Objectives To investigate the relationships between free drug samples and dermatologists’ local and national prescribing patterns and between the availability of free drug samples and prescription costs.

Design, Setting, and Participants Cross-sectional study investigating prescribing practices for acne, a common dermatologic condition for which free samples are often available. The settings were, first, the offices of nationally representative dermatologists from the National Disease and Therapeutic Index (an IMS Health Incorporated database) and, second, an academic medical center clinic without samples. Participants were ambulatory patients who received a prescription from a dermatologist for a primary initial diagnosis of acne vulgaris or rosacea in 2010.

Main Outcomes and Measures National trends in dermatologist prescribing patterns, the degree of correlation between the availability of free samples and the prescribing of brand-name medications, and the mean cost of acne medications prescribed per office visit nationally and at an academic medical center without samples.

Results On a national level, the provision of samples with a prescription by dermatologists has been increasing over time, and this increase is correlated (r = 0.92) with the use of the branded generic drugs promoted by these samples. Branded and branded generic drugs comprised most of the prescriptions written nationally (79%), while they represented only 17% at an academic medical center clinic without samples. Because of the increased use of branded and branded generic drugs, the national mean total retail cost of prescriptions at an office visit for acne was conservatively estimated to be 2 times higher (approximately $465 nationally vs $200 at an academic medical center without samples).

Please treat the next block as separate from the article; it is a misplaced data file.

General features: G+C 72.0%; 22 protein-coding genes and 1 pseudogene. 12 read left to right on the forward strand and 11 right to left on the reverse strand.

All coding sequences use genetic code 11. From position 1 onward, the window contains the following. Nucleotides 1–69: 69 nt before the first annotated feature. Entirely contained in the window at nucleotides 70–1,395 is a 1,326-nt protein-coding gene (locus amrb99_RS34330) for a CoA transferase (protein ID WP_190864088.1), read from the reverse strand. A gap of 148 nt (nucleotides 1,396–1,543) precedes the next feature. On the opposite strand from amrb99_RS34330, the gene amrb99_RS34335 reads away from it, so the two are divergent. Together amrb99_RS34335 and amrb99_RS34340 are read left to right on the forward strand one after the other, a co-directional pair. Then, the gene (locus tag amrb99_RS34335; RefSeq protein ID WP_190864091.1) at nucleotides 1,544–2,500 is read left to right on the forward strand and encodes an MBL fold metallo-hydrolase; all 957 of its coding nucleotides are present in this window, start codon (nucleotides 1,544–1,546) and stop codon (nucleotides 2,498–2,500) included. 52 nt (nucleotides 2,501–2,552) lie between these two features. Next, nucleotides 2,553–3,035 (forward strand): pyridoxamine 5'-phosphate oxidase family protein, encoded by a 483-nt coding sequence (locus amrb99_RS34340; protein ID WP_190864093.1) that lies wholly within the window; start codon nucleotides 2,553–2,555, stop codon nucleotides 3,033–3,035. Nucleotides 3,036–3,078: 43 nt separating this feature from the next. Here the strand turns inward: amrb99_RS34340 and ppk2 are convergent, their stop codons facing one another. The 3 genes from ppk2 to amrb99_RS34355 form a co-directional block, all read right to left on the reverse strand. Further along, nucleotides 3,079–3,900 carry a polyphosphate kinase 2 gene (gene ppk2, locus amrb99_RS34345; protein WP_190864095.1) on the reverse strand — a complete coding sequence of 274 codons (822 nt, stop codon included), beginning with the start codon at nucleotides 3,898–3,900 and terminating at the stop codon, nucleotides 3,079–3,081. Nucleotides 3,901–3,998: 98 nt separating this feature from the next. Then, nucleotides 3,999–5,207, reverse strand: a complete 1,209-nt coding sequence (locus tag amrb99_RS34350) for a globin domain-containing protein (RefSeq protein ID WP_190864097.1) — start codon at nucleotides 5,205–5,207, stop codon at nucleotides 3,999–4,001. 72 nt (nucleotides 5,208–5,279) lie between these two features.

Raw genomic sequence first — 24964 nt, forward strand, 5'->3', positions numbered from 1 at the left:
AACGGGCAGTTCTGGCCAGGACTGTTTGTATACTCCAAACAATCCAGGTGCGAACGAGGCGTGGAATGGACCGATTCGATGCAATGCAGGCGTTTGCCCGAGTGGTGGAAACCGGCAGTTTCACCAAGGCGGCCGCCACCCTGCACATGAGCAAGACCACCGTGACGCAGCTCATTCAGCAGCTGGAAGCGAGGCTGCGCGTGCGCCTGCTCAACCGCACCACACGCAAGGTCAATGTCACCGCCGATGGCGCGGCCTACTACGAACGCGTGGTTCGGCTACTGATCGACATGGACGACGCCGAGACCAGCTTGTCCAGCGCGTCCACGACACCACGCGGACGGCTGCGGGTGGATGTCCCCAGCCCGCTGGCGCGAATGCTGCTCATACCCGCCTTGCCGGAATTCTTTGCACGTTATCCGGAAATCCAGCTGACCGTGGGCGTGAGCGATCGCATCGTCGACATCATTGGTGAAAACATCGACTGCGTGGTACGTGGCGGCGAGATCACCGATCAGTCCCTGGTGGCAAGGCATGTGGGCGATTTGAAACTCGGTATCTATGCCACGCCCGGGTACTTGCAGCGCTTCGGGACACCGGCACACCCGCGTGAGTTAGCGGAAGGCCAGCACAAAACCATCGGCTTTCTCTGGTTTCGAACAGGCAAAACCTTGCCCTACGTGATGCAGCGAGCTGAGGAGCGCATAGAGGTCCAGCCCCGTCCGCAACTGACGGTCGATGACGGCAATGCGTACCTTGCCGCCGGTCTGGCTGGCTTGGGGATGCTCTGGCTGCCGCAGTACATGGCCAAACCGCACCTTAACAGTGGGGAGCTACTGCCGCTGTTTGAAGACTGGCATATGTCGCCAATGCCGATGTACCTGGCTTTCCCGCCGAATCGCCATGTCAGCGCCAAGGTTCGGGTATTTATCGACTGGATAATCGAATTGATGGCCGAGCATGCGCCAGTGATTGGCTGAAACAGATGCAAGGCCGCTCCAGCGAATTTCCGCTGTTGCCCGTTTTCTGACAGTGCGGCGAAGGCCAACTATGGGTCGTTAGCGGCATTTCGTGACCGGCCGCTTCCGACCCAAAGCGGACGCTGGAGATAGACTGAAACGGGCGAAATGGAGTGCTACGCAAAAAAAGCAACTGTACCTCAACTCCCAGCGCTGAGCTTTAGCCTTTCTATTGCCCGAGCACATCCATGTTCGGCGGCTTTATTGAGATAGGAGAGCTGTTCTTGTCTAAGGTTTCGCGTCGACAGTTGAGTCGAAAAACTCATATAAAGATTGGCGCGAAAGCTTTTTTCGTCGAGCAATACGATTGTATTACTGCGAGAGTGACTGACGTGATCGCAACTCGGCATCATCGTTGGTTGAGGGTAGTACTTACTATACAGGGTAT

Conclusions and Relevance Free drug samples can alter the prescribing habits of physicians away from the use of less expensive generic medications.

The benefits of free samples in dermatology must be weighed against potential negative effects on prescribing behavior and prescription costs.

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About the Author

About the Author: David Pascoe started the Rosacea Support Group in October 1998. .

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3 Reader Comments

  1. Diane says:

    I never knew there was generics out there. My doctor gave samples, then a prescription. I went to pay and could not afford the prescription so I use nothing and am trying to treat myself through various other products.

  2. Comment via email.

    “My opinion\experience with prescription drugs -is that they severly damage the liver-and should Not be give to kill a Demodex dust mite/Rosacea……………….”

  3. Maria Oquendo says:

    I just started this medication 2 days ago. will have to see if it works. I have been on doxycycline with positive results. I’m also on Finacea…Lets hope it helps with my most recent flare up.